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1 March 2004 The Role of Biodiversity Scientists in a Troubled World
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Abstract
Biotic resources are under all kinds of old and new threats. Ecosystem transformation in many areas of high biodiversity has not diminished, in spite of national and international meetings, agreements, and discussions. The main reasons to protect these resources are that little information is available on those we know exist and that the great majority of resources are yet to be discovered. One argument used to convince the general public and governments of the need to preserve biological resources is that there are many potential uses of unknown plants, animals, or micro organisms: New medicines, foods, chemicals, and genes are there to be discovered. Unfortunately, this argument has been overused and, as a result, has created unrealistic expectations of great riches and spurred stringent legal measures to restrict biodiversity research. The limits placed on bio diversity research and on access to biological resources are becoming a major obstacle to scientific discovery. Major projects have been suspended following unjustified criticisms. In this article, I discuss possible explanations for this problem and present some possible solutions.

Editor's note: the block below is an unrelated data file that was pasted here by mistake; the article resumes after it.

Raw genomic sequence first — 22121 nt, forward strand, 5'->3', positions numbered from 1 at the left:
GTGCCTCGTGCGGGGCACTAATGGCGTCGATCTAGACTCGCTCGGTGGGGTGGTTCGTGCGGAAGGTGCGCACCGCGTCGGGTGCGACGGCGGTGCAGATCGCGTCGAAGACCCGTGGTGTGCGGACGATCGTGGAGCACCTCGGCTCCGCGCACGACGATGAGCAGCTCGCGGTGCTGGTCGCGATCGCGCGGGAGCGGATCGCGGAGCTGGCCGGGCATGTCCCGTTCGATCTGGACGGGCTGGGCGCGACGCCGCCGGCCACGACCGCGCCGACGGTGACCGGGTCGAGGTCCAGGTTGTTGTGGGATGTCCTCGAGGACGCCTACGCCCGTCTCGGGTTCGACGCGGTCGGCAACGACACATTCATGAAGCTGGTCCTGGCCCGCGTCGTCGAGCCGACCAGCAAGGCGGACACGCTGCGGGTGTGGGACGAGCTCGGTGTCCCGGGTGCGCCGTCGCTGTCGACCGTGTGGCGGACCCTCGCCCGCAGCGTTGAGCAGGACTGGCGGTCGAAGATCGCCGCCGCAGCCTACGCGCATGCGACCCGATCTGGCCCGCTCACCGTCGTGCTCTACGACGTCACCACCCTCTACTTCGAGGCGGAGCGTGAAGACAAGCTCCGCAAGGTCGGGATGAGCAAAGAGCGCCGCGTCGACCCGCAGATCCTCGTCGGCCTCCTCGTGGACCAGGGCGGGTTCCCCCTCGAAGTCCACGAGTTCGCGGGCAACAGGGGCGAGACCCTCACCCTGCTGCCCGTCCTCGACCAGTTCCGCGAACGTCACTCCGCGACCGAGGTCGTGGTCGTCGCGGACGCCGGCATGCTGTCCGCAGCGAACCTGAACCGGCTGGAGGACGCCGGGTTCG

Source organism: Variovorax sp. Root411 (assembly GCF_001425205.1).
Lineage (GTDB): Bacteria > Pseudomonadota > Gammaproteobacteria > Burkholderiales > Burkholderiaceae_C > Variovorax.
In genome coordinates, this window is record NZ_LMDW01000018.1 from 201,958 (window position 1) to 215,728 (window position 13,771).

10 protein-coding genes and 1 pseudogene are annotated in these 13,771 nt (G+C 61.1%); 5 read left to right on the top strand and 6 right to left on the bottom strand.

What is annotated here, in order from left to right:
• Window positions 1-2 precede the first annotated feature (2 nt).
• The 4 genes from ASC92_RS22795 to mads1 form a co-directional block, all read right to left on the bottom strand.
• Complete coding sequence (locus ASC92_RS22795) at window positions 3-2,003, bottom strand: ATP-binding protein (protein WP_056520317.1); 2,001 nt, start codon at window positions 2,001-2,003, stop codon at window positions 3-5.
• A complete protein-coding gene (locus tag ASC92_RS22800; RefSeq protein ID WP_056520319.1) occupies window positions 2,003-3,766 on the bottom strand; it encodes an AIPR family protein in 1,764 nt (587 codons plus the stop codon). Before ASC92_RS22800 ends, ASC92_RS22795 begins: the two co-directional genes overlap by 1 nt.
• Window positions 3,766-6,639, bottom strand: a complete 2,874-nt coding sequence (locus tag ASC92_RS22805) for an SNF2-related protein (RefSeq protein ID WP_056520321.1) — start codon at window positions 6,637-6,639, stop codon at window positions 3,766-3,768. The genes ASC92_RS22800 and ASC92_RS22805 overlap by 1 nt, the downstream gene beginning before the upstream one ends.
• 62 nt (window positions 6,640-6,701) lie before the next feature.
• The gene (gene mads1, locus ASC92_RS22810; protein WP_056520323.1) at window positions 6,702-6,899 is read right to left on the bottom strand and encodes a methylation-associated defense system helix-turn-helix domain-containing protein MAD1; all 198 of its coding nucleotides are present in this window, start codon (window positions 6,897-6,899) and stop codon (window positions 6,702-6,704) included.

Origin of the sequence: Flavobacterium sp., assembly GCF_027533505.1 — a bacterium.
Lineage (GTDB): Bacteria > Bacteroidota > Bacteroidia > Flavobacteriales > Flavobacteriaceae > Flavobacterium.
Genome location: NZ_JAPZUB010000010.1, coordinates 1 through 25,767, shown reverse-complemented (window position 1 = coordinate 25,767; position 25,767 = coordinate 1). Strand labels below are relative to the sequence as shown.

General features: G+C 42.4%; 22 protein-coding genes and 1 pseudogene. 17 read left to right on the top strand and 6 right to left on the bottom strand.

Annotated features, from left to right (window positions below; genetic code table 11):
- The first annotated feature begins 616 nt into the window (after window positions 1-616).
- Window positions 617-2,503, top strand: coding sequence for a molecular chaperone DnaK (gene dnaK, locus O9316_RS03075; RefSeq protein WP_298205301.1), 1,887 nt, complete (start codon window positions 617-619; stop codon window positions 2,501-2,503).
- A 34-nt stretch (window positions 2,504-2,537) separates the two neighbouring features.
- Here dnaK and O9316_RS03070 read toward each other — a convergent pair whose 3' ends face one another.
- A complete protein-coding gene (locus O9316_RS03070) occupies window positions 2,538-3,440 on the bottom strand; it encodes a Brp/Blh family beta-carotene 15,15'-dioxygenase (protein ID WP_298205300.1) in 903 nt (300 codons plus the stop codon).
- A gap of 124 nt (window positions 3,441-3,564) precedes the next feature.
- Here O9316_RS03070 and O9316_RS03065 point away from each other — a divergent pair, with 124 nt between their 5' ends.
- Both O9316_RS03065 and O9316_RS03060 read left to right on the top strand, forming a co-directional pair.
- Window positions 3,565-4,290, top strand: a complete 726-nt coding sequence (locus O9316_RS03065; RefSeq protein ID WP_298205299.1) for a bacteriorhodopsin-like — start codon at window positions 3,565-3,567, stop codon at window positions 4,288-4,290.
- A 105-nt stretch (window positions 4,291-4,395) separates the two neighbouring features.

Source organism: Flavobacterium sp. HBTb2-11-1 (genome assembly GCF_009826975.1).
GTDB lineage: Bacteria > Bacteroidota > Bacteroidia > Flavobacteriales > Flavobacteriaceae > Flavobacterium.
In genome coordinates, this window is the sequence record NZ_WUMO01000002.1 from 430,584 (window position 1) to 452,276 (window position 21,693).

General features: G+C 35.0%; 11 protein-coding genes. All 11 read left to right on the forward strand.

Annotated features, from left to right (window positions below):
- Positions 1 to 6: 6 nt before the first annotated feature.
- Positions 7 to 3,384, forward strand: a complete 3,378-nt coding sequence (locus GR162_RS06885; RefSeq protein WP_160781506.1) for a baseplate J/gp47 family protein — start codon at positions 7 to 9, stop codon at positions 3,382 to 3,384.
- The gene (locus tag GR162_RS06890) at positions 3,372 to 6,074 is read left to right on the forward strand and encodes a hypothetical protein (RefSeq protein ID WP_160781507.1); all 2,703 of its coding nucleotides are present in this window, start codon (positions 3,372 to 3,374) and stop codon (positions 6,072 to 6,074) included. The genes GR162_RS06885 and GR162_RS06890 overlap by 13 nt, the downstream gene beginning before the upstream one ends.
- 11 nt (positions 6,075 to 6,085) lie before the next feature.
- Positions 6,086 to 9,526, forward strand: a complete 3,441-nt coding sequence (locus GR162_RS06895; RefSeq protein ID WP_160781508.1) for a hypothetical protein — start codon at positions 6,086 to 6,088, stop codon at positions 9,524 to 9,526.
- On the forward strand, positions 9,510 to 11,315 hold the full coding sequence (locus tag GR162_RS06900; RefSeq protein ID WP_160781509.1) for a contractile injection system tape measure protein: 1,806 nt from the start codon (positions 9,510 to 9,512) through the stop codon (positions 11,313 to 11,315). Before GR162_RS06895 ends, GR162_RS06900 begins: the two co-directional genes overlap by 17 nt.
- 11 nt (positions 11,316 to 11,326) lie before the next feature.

and ARTURO GÓMEZ-POMPA "The Role of Biodiversity Scientists in a Troubled World," BioScience 54(3), (1 March 2004). https://doi.org/10.1641/0006-3568(2004)054[0217:TROBSI]2.0.CO;2
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